I prepared for the day by getting up to date on my financials, so I could compare this year with prior years. And I also took the time on Tuesday to create a list of accomplishments for 2017. I do that every year and it’s a really fulfilling activity. It’s so easy to forget the great things that happen in the year and focus on less-great happenings or those things that didn’t happen at all. I also created a list in Evernote of what I hoped to accomplish by the end of the retreat day.
On retreat day, I packed my tote bag for my various locations. The tools I used included my laptop (primarily I used Evernote, Word, Quickbooks and Numbers) as well as my mind-mapping notebook, which I used to brainstorm ideas with myself and to also review the year’s mind maps. (I tend to use mind mapping when I’m trying to puzzle out a problem.) I took along some lined paper as well as a smaller unlined spiral notebook. And I took pens of various colors and thicknesses. I loved having an abundance of tools at my disposal so I could choose what I wanted to use as I shifted gears.
One of the first things I did was take a look at the goals I’d come up with at last year’s retreat. They were divided into four categories, all of which are important to me: Peace of Mind Organizing, Organize Your Family History (my genealogy website), genealogy research, and personal/family. I did a good job of achieving those goals in some areas and fell short in others.
I consulted this year’s goals as I crafted last year’s goals. I noodled around some ideas I’d been thinking about for a few months and I came to a few conclusions. And I wrote some concrete action steps for achieving my goals, as well as some habits I thought would support achieving the goals.
One thing I just realized I didn’t do yesterday, but which I usually do, is come up with my Word of the Year for next year. I actually did think of one last week (Spaciousness), but I would like to take myself through Christine Kane’s Word of the Year Discovery Tool to make sure that Spaciousness is right. (In 2017 my word was Fearless and it was helpful!) I’ll do that this week.
For me, taking a solid day to think about the coming year and reflect on the past year is one of favorite end-of-the-year activities. I’m hopeful it will pay great dividends!
I’ve been a fan of Courtney Carver of Be More With Less since I heard her speak in St. Louis about her Project 333 minimalist clothing challenge. I immediately accepted the challenge and have been enjoying my tiny wardrobe ever since.
Courtney has a new book—out today!—called Soulful Simplicity: How Living with Less Can Lead to So Much More. When her publicist invited me to interview her for a Q&A for this blog I jumped at the chance.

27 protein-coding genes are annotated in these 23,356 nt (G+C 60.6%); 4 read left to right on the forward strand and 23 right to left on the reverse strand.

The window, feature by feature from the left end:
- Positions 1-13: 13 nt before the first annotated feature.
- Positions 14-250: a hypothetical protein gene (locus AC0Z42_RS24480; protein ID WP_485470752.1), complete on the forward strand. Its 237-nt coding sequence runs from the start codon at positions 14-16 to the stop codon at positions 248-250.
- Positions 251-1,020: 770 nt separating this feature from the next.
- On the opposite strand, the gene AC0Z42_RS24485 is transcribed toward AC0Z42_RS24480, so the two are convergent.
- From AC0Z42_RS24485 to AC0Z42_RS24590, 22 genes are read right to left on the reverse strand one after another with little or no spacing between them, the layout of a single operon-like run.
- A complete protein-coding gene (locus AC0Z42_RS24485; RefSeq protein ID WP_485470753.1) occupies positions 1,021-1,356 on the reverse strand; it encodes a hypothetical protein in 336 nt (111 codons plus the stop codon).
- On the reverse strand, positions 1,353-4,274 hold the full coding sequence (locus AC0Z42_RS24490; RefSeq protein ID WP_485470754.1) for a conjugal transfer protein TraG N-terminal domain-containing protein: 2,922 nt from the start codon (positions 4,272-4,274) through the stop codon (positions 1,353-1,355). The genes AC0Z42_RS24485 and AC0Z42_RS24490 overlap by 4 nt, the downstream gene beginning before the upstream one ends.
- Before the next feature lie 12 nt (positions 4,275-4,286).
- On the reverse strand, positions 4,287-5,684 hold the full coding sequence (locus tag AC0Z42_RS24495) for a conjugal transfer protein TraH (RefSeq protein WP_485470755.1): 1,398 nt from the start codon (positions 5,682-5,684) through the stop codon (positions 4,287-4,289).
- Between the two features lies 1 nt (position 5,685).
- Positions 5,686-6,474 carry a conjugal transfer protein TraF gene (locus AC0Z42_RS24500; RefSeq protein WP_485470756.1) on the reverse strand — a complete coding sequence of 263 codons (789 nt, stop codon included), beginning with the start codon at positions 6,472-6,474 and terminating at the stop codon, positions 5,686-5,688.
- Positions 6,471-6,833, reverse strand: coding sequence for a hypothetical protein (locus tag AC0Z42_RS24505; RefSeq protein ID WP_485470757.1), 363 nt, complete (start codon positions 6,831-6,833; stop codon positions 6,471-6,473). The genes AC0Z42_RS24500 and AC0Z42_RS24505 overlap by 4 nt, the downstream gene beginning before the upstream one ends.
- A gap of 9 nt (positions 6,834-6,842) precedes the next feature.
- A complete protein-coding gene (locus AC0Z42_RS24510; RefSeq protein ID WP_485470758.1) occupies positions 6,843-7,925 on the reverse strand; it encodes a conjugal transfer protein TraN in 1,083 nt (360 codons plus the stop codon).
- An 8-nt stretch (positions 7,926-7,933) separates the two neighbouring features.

I really enjoyed reading Soulful Simplicity, in which Courtney takes us on her journey toward simplicity, letting go of excess clutter, debt, and responsibilities. She describes the many ways it has benefited her life (including improving her health) and gently guides us to embracing simplicity in our own lives.
I heartily recommend the book for everyone who feels they’re surrounded by too much stuff or overwhelmed by life’s choices or just not living the life they see for themselves. The book inspires, it doesn’t goad. It’s a quick and fulfilling read.
Here are some highlights from the enjoyable 45 minutes I spent with Courtney on the phone.
Why did you write this book?
I wrote the book to go deeper than where I’ve gone with the blog. And also because as much as I love hearing from experts and learning from experts, I am much more moved by learning from other messy humans, like myself.
I love that message, but I think of you as an expert!
I definitely don’t consider myself an expert. In fact, I think I’m just learning along with everyone else, and just sharing the experiments and the different things that I’m trying. I’m learning just as much from people who are doing the same thing or doing other things.
I just think it’s so important that we share our stories. I think so often there’s so much of ourselves that we don’t share and so we secretly think that everyone else has it all together and we’re the only people who don’t. On some level, during some time of our life, we’re all a little bit of a mess. And if we share that more openly, it’s less scary to go through. I know I pretended for a long time that I had it all together. And I definitely didn’t.
I think those are wonderful reasons to write a book. I’m curious, when you started your journey, what were some of the biggest surprises that you encountered? Or the things you didn’t expect that happened?
I didn’t really have specific expectations about how things would turn out, so I was really surprised at how much more present I was by letting go of things. I knew of course that by letting go of clutter, there would be more space. That seemed obvious, but that there would be more implied space, more mental space, more heart space, that really surprised me.
How long did that take for you to observe that?